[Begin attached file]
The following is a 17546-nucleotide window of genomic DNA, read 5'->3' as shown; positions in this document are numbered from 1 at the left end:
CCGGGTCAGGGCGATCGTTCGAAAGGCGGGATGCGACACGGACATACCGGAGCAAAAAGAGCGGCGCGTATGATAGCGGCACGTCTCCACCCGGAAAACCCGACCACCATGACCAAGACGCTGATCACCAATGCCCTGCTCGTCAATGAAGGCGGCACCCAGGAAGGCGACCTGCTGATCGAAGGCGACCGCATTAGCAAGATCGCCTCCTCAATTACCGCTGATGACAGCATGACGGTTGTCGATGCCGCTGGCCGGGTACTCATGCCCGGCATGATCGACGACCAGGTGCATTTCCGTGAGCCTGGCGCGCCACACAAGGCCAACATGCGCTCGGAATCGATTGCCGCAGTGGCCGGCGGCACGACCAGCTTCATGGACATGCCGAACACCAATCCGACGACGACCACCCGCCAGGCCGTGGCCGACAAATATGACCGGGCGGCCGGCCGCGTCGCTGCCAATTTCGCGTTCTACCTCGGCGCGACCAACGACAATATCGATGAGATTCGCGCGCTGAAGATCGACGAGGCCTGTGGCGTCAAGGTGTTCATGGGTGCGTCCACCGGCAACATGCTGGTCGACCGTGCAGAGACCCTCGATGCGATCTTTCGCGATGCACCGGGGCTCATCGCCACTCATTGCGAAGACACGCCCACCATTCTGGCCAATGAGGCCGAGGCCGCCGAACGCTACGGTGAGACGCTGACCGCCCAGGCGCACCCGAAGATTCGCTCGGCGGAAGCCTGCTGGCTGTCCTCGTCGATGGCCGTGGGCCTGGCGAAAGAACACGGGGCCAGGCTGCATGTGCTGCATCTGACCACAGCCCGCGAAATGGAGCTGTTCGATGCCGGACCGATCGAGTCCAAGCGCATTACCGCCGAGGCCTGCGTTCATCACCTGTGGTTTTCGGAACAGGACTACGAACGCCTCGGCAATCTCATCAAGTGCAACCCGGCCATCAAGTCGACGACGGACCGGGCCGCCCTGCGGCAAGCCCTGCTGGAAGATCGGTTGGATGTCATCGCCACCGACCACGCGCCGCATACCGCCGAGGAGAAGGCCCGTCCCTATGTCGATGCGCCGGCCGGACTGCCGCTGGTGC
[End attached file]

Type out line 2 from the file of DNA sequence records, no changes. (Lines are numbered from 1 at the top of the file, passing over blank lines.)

CCGGGTCAGGGCGATCGTTCGAAAGGCGGGATGCGACACGGACATACCGGAGCAAAAAGAGCGGCGCGTATGATAGCGGCACGTCTCCACCCGGAAAACCCGACCACCATGACCAAGACGCTGATCACCAATGCCCTGCTCGTCAATGAAGGCGGCACCCAGGAAGGCGACCTGCTGATCGAAGGCGACCGCATTAGCAAGATCGCCTCCTCAATTACCGCTGATGACAGCATGACGGTTGTCGATGCCGCTGGCCGGGTACTCATGCCCGGCATGATCGACGACCAGGTGCATTTCCGTGAGCCTGGCGCGCCACACAAGGCCAACATGCGCTCGGAATCGATTGCCGCAGTGGCCGGCGGCACGACCAGCTTCATGGACATGCCGAACACCAATCCGACGACGACCACCCGCCAGGCCGTGGCCGACAAATATGACCGGGCGGCCGGCCGCGTCGCTGCCAATTTCGCGTTCTACCTCGGCGCGACCAACGACAATATCGATGAGATTCGCGCGCTGAAGATCGACGAGGCCTGTGGCGTCAAGGTGTTCATGGGTGCGTCCACCGGCAACATGCTGGTCGACCGTGCAGAGACCCTCGATGCGATCTTTCGCGATGCACCGGGGCTCATCGCCACTCATTGCGAAGACACGCCCACCATTCTGGCCAATGAGGCCGAGGCCGCCGAACGCTACGGTGAGACGCTGACCGCCCAGGCGCACCCGAAGATTCGCTCGGCGGAAGCCTGCTGGCTGTCCTCGTCGATGGCCGTGGGCCTGGCGAAAGAACACGGGGCCAGGCTGCATGTGCTGCATCTGACCACAGCCCGCGAAATGGAGCTGTTCGATGCCGGACCGATCGAGTCCAAGCGCATTACCGCCGAGGCCTGCGTTCATCACCTGTGGTTTTCGGAACAGGACTACGAACGCCTCGGCAATCTCATCAAGTGCAACCCGGCCATCAAGTCGACGACGGACCGGGCCGCCCTGCGGCAAGCCCTGCTGGAAGATCGGTTGGATGTCATCGCCACCGACCACGCGCCGCATACCGCCGAGGAGAAGGCCCGTCCCTATGTCGATGCGCCGGCCGGACTGCCGCTGGTGC